When Pete Rorabaugh and I began discussing what would become Hybrid Pedagogy in early 2011, we wondered if what we were describing was a “journal” or something else entirely. At various points, we flirted with calling the project a “symposium,” “colloquium,” “collective,” or “school.” It was clear to us, from the start, that what we were creating was not a traditional academic publication. What we wanted to build was a network, a community for engaging a discussion of digital pedagogy, critical pedagogy, open education, and online learning. At the same time, we wanted to build a collection of resources to help facilitate conversations within that community.

We worked from the start to develop the journal openly, gathering together an advisory board that had virtual “meetings” on the web via the discussion forum on the site. The goal was to interrogate academic publishing practices by making them transparent — to lay bare our process while it was in formation. We published articles about peer-review before we had established our own peer-review process, inviting feedback and commentary. We crowd-sourced the majority of our initial decisions, down to the layout and design of the site.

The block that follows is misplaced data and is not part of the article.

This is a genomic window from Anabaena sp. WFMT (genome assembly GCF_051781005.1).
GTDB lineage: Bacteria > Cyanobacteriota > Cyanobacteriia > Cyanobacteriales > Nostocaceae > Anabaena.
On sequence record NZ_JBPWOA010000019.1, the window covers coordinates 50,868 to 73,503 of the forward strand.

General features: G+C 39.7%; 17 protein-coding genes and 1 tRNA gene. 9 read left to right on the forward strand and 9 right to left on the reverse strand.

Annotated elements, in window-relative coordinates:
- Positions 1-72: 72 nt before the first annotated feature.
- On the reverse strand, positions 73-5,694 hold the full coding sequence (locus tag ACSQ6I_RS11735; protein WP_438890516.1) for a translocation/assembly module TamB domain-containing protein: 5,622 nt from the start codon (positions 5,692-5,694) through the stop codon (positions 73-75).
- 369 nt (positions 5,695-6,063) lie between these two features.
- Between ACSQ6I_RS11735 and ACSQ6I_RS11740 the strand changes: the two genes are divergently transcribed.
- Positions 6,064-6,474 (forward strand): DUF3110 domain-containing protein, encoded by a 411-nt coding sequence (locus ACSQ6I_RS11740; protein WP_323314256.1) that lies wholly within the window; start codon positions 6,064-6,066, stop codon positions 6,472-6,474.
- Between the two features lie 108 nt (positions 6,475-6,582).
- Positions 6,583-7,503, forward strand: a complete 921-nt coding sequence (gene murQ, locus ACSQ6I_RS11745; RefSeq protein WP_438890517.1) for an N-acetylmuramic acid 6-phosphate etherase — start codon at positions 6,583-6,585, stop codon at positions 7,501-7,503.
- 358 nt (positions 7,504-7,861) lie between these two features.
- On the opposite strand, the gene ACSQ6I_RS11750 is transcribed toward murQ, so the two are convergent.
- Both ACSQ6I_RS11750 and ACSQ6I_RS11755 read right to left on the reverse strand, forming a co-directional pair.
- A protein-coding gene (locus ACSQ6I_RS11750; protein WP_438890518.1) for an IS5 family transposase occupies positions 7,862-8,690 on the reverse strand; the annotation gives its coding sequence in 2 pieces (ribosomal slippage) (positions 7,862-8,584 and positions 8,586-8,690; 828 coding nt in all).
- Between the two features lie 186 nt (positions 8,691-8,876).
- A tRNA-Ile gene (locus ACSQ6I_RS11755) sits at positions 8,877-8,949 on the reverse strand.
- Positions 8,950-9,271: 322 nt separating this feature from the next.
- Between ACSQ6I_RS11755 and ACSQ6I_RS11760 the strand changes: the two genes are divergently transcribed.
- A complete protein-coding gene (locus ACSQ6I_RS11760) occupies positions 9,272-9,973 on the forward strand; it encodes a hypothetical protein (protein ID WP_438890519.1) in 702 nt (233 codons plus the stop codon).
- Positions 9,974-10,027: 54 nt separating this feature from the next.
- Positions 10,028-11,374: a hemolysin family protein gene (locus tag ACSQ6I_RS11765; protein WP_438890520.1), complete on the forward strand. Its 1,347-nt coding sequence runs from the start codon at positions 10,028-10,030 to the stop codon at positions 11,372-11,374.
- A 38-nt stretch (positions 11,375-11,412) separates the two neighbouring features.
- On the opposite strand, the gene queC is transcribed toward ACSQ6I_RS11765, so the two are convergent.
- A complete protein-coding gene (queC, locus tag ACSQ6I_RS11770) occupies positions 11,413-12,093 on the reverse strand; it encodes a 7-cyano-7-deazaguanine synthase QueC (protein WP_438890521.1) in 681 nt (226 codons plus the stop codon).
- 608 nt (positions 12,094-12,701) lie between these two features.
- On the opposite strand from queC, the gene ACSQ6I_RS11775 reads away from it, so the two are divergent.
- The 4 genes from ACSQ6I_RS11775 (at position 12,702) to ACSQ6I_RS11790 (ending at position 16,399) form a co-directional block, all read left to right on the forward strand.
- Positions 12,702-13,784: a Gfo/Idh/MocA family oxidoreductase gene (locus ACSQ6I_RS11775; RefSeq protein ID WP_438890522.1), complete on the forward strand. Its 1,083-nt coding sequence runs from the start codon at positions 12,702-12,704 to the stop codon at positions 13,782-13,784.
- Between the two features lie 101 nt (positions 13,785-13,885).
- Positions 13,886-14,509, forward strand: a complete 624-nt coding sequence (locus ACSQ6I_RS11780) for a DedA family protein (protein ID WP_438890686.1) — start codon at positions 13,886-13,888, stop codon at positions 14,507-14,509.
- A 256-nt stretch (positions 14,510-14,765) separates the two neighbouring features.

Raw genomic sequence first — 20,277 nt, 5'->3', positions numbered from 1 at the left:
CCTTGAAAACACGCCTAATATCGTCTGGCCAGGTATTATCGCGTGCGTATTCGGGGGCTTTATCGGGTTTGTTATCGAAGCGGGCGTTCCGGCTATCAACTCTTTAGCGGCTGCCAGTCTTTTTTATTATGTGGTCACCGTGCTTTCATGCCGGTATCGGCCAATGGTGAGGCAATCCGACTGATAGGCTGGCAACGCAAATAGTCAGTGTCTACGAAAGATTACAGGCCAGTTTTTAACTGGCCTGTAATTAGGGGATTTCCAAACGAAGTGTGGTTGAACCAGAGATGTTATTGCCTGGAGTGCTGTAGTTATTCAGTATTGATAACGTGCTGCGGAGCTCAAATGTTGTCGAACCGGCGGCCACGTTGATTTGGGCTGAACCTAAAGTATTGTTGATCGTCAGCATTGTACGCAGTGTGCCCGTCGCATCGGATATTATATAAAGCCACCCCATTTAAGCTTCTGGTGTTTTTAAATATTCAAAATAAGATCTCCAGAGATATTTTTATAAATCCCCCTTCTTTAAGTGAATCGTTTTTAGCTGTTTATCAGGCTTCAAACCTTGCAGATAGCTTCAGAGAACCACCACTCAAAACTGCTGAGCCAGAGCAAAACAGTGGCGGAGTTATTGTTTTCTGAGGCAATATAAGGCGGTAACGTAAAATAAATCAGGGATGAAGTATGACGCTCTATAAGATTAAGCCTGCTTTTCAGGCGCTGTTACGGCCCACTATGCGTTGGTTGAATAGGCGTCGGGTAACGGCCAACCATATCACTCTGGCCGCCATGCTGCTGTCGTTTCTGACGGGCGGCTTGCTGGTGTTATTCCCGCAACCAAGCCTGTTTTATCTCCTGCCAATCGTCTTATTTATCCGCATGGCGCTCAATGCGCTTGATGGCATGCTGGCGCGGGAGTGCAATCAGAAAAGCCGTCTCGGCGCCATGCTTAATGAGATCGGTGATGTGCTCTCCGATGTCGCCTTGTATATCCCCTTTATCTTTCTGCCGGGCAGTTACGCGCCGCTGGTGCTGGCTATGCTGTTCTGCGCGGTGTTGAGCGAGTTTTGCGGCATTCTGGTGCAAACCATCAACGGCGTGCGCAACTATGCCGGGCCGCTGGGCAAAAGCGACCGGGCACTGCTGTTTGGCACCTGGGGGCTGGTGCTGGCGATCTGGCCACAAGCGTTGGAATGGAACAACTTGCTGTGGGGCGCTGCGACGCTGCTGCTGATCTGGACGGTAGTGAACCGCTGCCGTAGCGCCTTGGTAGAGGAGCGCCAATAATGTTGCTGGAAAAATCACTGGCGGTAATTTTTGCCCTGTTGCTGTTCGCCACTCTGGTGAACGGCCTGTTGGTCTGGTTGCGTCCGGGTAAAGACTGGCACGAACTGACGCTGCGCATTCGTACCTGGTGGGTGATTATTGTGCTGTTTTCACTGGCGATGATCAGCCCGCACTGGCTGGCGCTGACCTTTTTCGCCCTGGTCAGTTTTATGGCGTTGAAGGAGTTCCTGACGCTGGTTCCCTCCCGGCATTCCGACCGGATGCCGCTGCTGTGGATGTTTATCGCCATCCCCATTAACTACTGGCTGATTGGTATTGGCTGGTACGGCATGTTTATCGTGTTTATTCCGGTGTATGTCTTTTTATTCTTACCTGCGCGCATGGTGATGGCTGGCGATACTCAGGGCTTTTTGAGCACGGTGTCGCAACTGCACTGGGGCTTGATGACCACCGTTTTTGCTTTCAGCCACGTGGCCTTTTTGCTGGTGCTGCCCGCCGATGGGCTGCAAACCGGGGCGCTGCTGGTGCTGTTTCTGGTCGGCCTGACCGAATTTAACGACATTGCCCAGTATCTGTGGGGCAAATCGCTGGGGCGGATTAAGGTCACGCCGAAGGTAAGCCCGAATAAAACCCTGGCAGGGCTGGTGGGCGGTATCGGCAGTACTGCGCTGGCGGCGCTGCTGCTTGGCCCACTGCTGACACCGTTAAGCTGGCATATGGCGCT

Hybrid Pedagogy has become a publication that combines the best aspects of an open-access journal with the best aspects of a group blog (timeliness, a nimble publishing schedule, and direct engagement with readers). Through the articles we’ve published and events we’ve hosted (like MOOC MOOC and regular #digped chats), we’ve brought together higher education teachers, K-12 teachers, the open education community, students, and lifelong learners. We’ve worked to disrupt the conventions of academic publishing, while still maintaining a careful attention to detail, context, and critical engagement.

Based on input from our initial advisory board, we’ve developed what we call “collaborative peer review,” in which editors engage directly with authors to revise and develop articles, followed by post-publication peer review. Once an article is accepted for review, we partner a new author with an editorial board member (myself, Pete, Sean Michael Morris, and Robin Wharton) and a guest editor (usually someone that has already published an article in the journal). Editorial work is done both asynchronously and synchronously in a Google Doc that evolves through an open dialogue between author and editors.